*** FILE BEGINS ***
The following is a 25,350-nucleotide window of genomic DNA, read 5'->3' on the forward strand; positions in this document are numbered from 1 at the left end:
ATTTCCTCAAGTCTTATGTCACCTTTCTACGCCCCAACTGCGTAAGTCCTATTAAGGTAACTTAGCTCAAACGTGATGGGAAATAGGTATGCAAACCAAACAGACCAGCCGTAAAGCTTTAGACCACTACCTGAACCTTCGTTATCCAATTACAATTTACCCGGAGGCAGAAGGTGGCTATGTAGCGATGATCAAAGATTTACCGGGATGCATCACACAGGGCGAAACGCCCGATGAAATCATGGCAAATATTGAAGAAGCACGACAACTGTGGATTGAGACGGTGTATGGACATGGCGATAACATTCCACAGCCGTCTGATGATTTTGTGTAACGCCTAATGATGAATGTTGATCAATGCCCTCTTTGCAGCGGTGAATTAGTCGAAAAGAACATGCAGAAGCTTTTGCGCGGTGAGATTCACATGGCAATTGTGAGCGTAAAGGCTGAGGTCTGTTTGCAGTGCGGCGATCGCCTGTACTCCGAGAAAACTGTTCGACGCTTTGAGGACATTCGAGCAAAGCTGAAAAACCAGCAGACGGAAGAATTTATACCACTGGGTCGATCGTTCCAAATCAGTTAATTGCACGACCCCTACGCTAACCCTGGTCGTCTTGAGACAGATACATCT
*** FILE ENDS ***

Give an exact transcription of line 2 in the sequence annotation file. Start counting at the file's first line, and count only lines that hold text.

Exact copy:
ATTTCCTCAAGTCTTATGTCACCTTTCTACGCCCCAACTGCGTAAGTCCTATTAAGGTAACTTAGCTCAAACGTGATGGGAAATAGGTATGCAAACCAAACAGACCAGCCGTAAAGCTTTAGACCACTACCTGAACCTTCGTTATCCAATTACAATTTACCCGGAGGCAGAAGGTGGCTATGTAGCGATGATCAAAGATTTACCGGGATGCATCACACAGGGCGAAACGCCCGATGAAATCATGGCAAATATTGAAGAAGCACGACAACTGTGGATTGAGACGGTGTATGGACATGGCGATAACATTCCACAGCCGTCTGATGATTTTGTGTAACGCCTAATGATGAATGTTGATCAATGCCCTCTTTGCAGCGGTGAATTAGTCGAAAAGAACATGCAGAAGCTTTTGCGCGGTGAGATTCACATGGCAATTGTGAGCGTAAAGGCTGAGGTCTGTTTGCAGTGCGGCGATCGCCTGTACTCCGAGAAAACTGTTCGACGCTTTGAGGACATTCGAGCAAAGCTGAAAAACCAGCAGACGGAAGAATTTATACCACTGGGTCGATCGTTCCAAATCAGTTAATTGCACGACCCCTACGCTAACCCTGGTCGTCTTGAGACAGATACATCT